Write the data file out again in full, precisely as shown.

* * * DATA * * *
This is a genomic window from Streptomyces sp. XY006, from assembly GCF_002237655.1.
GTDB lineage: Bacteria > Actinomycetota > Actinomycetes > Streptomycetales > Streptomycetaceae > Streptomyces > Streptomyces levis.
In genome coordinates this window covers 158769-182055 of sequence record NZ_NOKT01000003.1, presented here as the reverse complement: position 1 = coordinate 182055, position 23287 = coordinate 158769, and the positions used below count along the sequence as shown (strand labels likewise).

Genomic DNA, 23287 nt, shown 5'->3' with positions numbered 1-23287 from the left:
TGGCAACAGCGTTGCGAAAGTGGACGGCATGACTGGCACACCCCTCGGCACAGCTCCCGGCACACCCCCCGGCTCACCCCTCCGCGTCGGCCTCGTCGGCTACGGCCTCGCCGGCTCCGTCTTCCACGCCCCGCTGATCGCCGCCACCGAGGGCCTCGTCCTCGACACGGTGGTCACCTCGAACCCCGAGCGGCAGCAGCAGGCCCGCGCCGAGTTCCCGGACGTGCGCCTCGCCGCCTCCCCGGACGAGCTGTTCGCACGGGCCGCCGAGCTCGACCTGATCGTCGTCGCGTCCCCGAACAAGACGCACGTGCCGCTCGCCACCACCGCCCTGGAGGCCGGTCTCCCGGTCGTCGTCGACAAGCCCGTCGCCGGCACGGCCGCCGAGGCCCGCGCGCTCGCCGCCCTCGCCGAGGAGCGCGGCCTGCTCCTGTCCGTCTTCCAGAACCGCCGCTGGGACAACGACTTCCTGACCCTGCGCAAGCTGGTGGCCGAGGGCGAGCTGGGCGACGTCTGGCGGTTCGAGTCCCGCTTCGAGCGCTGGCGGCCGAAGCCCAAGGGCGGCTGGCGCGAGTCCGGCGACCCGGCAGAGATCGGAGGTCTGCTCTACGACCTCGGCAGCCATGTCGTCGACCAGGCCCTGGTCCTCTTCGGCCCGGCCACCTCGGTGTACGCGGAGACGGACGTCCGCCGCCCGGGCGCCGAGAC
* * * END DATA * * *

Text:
This is a genomic window from Streptomyces sp. XY006, from assembly GCF_002237655.1.
GTDB lineage: Bacteria > Actinomycetota > Actinomycetes > Streptomycetales > Streptomycetaceae > Streptomyces > Streptomyces levis.
In genome coordinates this window covers 158769-182055 of sequence record NZ_NOKT01000003.1, presented here as the reverse complement: position 1 = coordinate 182055, position 23287 = coordinate 158769, and the positions used below count along the sequence as shown (strand labels likewise).

Genomic DNA, 23287 nt, shown 5'->3' with positions numbered 1-23287 from the left:
TGGCAACAGCGTTGCGAAAGTGGACGGCATGACTGGCACACCCCTCGGCACAGCTCCCGGCACACCCCCCGGCTCACCCCTCCGCGTCGGCCTCGTCGGCTACGGCCTCGCCGGCTCCGTCTTCCACGCCCCGCTGATCGCCGCCACCGAGGGCCTCGTCCTCGACACGGTGGTCACCTCGAACCCCGAGCGGCAGCAGCAGGCCCGCGCCGAGTTCCCGGACGTGCGCCTCGCCGCCTCCCCGGACGAGCTGTTCGCACGGGCCGCCGAGCTCGACCTGATCGTCGTCGCGTCCCCGAACAAGACGCACGTGCCGCTCGCCACCACCGCCCTGGAGGCCGGTCTCCCGGTCGTCGTCGACAAGCCCGTCGCCGGCACGGCCGCCGAGGCCCGCGCGCTCGCCGCCCTCGCCGAGGAGCGCGGCCTGCTCCTGTCCGTCTTCCAGAACCGCCGCTGGGACAACGACTTCCTGACCCTGCGCAAGCTGGTGGCCGAGGGCGAGCTGGGCGACGTCTGGCGGTTCGAGTCCCGCTTCGAGCGCTGGCGGCCGAAGCCCAAGGGCGGCTGGCGCGAGTCCGGCGACCCGGCAGAGATCGGAGGTCTGCTCTACGACCTCGGCAGCCATGTCGTCGACCAGGCCCTGGTCCTCTTCGGCCCGGCCACCTCGGTGTACGCGGAGACGGACGTCCGCCGCCCGGGCGCCGAGAC